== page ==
With shareholders poised to vote on WHSmith

This morning, demerger documents will drop onto the doormats of WHSmith shareholders, proposing that the group's retail and news wholesaling divisions be split in two.

Investors are likely to approve the move, with the spin-off planned to go ahead in August. But what does it mean for the retail division of the 214-year-old legacy retailer?

Initially, the City was sceptical of chief executive Kate Swann when she took the post at WHSmith three and a half years ago, but as she has increased profits the criticism has subsided. However, the low profile former Argos marketer, who is in line for a£4million bonus next year, has still not managed to improve sales atthecore retail business.

The last set of interim results posted in April revealed that while the main chain delivered a 6 per cent lift in profitability, its like-for-like sales fell by the same amount. Over Christmas, a key period for the retail division, like-for-like sales fell by 5per cent during the seven weeks toJanuary 21.

Evolution analyst Nick Bubb says: 'The like-for-like sales decline in WHSmith Retail has certainly raised eyebrows, but much of this has been self-inflicted in order to engineer aricher sales mix.'

Since joining the beleaguered chain, Swann has cut low-margin product from the shelves, reduced entertainment lines to a minimum and focused on books and high-margin lines, such as stationery. Shehas also simplified the group's operations byselling off the Asia Pacific retail arm, the US hotel and airport retail businesses, and publishing group Hodder Headline.

Today's WHSmith is a long way from the disparate business Swann inherited and, despite the lack of an obvious sales growth strategy, the shedding of the wholesale business is a signal that her three- to five-year recovery plan is starting to take shape.

'It must mean that WHSmith is confident that the core retail division has enough prospects to go it alone without the news wholesale cash cow,' says Bubb.

As it stands, WHSmith is made up of two divisions: the retail vbusiness and the news wholesaling business, which supplies both WHSmith and other retailers with newspapers and magazines.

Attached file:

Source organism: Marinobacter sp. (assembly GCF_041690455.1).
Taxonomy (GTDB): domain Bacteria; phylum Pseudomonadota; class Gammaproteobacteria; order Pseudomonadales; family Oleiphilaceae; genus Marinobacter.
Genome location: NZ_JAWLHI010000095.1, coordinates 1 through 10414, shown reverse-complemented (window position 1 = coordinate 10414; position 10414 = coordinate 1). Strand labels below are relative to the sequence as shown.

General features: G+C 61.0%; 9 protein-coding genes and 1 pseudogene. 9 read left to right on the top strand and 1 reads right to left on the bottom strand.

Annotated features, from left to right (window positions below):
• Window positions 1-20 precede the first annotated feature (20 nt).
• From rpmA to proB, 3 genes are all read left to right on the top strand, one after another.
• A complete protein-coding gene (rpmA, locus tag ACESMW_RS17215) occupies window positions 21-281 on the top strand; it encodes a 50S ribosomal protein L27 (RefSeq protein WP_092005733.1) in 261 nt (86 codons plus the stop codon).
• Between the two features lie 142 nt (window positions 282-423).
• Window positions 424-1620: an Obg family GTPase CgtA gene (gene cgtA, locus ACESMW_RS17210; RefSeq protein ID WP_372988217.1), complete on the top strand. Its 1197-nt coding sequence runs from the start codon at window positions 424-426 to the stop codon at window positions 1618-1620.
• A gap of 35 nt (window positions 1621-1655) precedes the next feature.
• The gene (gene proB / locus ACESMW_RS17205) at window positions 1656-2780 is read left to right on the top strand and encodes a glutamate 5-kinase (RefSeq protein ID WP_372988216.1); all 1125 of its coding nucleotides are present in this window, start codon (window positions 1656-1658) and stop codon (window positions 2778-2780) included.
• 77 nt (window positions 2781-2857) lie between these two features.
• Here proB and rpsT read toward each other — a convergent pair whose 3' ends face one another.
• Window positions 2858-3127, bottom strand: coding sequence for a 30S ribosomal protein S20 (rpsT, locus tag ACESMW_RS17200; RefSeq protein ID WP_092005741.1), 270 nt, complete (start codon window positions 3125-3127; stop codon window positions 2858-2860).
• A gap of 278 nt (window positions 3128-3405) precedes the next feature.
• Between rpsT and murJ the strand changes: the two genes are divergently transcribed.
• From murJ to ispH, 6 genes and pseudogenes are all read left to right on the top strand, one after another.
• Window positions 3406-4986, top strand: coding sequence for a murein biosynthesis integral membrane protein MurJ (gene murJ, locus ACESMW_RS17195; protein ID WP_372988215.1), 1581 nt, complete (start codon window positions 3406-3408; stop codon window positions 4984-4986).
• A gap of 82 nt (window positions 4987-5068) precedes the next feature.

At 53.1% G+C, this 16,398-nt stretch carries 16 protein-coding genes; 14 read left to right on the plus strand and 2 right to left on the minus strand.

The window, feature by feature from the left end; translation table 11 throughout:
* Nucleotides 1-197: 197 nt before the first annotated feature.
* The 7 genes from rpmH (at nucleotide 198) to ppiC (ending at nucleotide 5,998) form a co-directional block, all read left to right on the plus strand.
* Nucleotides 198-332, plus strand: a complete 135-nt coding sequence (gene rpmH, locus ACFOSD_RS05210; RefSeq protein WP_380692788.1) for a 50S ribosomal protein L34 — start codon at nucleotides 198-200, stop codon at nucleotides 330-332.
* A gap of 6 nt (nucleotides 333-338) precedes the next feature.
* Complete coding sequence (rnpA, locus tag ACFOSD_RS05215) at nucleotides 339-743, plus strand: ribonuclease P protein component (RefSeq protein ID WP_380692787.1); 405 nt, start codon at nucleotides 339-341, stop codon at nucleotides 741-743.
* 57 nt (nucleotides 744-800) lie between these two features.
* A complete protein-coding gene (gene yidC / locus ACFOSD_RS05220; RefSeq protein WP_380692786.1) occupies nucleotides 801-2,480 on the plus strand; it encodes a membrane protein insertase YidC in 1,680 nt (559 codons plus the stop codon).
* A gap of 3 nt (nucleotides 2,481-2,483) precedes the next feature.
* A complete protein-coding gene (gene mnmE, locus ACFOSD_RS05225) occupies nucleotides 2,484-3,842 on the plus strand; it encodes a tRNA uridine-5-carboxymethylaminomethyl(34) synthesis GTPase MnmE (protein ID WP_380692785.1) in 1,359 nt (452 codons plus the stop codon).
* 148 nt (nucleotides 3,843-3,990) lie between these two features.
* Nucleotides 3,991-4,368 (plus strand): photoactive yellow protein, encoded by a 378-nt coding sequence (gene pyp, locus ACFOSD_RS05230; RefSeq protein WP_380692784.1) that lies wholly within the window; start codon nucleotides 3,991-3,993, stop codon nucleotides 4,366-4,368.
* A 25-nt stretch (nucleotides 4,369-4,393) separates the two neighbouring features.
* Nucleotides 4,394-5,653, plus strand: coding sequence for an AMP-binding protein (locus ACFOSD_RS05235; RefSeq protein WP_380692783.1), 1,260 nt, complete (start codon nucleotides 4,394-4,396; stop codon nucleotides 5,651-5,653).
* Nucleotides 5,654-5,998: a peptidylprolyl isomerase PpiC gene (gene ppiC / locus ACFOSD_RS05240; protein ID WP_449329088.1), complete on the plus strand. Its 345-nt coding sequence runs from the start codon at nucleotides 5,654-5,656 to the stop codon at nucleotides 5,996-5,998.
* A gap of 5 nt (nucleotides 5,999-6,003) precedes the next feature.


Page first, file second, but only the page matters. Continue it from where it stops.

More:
After the split, the companies are to be listed separately as WHSmith plc and Smiths News plc with shareholders receiving one share in each of the new companies for each share they hold.

However, one WHSmith investor felt the split had been a long time coming. 'I would have hoped there would be more evidence of change (in the business) by now. I think the high street stores have got a lot to learn from the travel stores,' he says.

The travel retail business is the jewel in the retailer's crown. The 127-store format, which operates in stations and airports, represents about 40 per cent of retail profits.

The consensus among analysts is that these stores' clear proposition of newspapers, magazines, books and confectionery is reflected in the bottomline, with the division expected to make about£31 million in profit this year before central costs, according to Bubb.

However, despite the format's success, there is no escaping the fact that the group's mature high street division needs more attention.

Swann will run the retail business following the split. 'Theplan is to allow the management to focus on the (retail) business more and thus increase shareholder value over the long term,'says Seymour Pierce analyst Rhys Williams.

Swann has been tinkering with the in-store offer in an effort to refine the proposition. Book and stationery-only stores have been trialled and she is to place Post Office counters in six stores this autumn, as part of a pilot that is contracted to last three years. She has also introduced Costa Coffee shops into some larger outlets and landed two trial stores in Moto motorway service stations.

However, none of these relatively small steps are likely to lead to a fundamental improvement in the sales performance of the business. Swann's big idea is still eagerlyawaited.